Acquisitions inspired by growth will probably have to be underpinned by a strong customer service ethos, while integration skills will be especially important when an acquirer buys a company to gain its capabilities. Other factors also come into play: for example, customers will span a broader range of incomes, including a large segment of the poor and "near poor." Segmentation, pricing, and cost-efficiency skills will be crucial in these cases. In addition, companies will have to transform their organizations to manage operations across a number of countries, and finding and retaining managerial talent will require more attention as the need for it develops.
These are the core challenges facing most companies that enter emerging markets. The long-term success of expanding GCC companies may also rest on something more nebulous - a change in corporate culture. In the GCC and throughout the Arab world, relationships between people and social structures have traditionally carried great weight in every aspect of life: social, business, and public. In corporate life, these relationships can determine whether someone is hired, promoted, transferred, or fired. What in the West would be criticized as nepotism or cronyism is still widely accepted in the GCC as a way of reinforcing cultural bonds.
Yet as Gulf companies expand into other cultures and compete to hire top global talent, they will need to find a balance between their own established cultural mores and the expectations of the global corporate environment. As they grow in scale, scope, and complexity, they will also find it increasingly difficult to manage an organization based on personal relationships. Inevitably, such relationships will become less important and individual performance more so, forcing companies to maneuver their way through a very difficult corporate transformation.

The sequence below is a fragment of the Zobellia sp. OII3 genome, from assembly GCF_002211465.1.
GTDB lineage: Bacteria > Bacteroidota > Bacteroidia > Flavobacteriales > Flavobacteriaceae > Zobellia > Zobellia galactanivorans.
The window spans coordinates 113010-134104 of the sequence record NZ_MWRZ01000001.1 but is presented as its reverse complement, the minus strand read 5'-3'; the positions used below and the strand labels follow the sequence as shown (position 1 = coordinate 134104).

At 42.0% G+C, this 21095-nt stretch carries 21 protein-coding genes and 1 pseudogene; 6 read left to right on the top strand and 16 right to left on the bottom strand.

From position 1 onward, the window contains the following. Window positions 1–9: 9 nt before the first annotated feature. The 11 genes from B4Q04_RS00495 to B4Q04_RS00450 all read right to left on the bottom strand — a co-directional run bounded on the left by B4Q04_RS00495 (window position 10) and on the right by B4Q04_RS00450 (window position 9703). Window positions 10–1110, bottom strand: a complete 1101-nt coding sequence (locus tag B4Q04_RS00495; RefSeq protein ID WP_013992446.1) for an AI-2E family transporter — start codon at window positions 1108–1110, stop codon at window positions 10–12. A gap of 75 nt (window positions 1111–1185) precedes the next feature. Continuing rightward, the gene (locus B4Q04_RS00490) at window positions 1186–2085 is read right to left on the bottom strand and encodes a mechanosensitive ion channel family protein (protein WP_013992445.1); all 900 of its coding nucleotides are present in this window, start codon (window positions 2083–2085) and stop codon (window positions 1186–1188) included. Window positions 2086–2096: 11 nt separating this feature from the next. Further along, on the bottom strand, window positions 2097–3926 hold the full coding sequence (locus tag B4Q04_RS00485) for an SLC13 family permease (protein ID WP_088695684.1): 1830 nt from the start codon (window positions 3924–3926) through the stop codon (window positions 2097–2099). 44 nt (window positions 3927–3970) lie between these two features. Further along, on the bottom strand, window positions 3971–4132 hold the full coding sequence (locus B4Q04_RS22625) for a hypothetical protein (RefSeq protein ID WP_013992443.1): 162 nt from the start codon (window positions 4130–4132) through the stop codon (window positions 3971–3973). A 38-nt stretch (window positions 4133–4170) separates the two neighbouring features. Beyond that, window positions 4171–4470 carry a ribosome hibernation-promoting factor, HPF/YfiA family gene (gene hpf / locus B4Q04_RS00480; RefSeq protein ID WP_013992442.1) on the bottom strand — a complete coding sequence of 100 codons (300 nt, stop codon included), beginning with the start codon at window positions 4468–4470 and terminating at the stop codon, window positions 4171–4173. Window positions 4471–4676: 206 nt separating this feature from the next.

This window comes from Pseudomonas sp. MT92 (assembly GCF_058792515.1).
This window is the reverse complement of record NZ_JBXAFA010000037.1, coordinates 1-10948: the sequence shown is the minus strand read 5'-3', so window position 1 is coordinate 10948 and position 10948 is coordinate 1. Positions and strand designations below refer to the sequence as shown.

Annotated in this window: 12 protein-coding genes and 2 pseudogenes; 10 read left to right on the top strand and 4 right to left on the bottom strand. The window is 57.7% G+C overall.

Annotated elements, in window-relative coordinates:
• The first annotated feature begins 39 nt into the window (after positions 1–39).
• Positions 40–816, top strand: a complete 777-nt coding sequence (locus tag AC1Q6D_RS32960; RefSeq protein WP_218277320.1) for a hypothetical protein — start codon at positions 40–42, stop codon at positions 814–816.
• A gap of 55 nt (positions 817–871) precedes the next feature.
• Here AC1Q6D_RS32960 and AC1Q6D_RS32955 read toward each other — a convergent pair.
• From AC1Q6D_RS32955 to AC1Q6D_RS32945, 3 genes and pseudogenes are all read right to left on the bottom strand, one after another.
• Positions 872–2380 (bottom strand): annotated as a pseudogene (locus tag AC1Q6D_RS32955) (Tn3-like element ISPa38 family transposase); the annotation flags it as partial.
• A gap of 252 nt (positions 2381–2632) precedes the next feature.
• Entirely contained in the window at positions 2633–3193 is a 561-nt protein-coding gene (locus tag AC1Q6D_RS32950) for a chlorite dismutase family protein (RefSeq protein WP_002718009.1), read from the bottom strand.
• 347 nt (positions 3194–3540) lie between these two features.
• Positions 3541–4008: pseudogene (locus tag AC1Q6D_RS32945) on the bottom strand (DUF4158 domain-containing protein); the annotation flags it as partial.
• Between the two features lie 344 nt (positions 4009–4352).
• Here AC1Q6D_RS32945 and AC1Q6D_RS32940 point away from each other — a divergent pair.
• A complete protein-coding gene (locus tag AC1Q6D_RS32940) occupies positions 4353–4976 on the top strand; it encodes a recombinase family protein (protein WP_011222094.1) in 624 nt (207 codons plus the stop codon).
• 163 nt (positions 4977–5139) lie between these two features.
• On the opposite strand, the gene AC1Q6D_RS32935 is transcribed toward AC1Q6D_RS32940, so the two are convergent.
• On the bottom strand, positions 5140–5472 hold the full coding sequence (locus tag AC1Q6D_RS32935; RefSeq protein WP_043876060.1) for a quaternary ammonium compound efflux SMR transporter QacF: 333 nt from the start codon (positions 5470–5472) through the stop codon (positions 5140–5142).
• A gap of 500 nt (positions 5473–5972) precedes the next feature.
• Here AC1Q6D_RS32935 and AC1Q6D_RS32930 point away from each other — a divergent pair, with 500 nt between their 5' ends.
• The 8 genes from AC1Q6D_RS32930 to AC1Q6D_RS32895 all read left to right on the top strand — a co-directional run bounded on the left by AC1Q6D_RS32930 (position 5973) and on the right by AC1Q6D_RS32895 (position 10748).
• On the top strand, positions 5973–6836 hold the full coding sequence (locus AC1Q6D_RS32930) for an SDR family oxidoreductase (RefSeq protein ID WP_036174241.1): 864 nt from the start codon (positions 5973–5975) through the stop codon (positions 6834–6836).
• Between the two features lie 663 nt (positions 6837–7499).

This challenge will extend to the boardrooms of the acquired companies: GCC acquirers must understand and work within the governance structures of other business environments, which may be quite different from the GCC norm. The board of the acquired company must be active and aggressive in setting performance targets for it and not allow it to drift without direction after the takeover.
Despite these challenges, we expect GCC companies to go on expanding into international markets. In the near term, a steady diet of petrodollars will fuel this trend. But over the longer term, larger servings of distinctive capabilities and skills must balance the diet.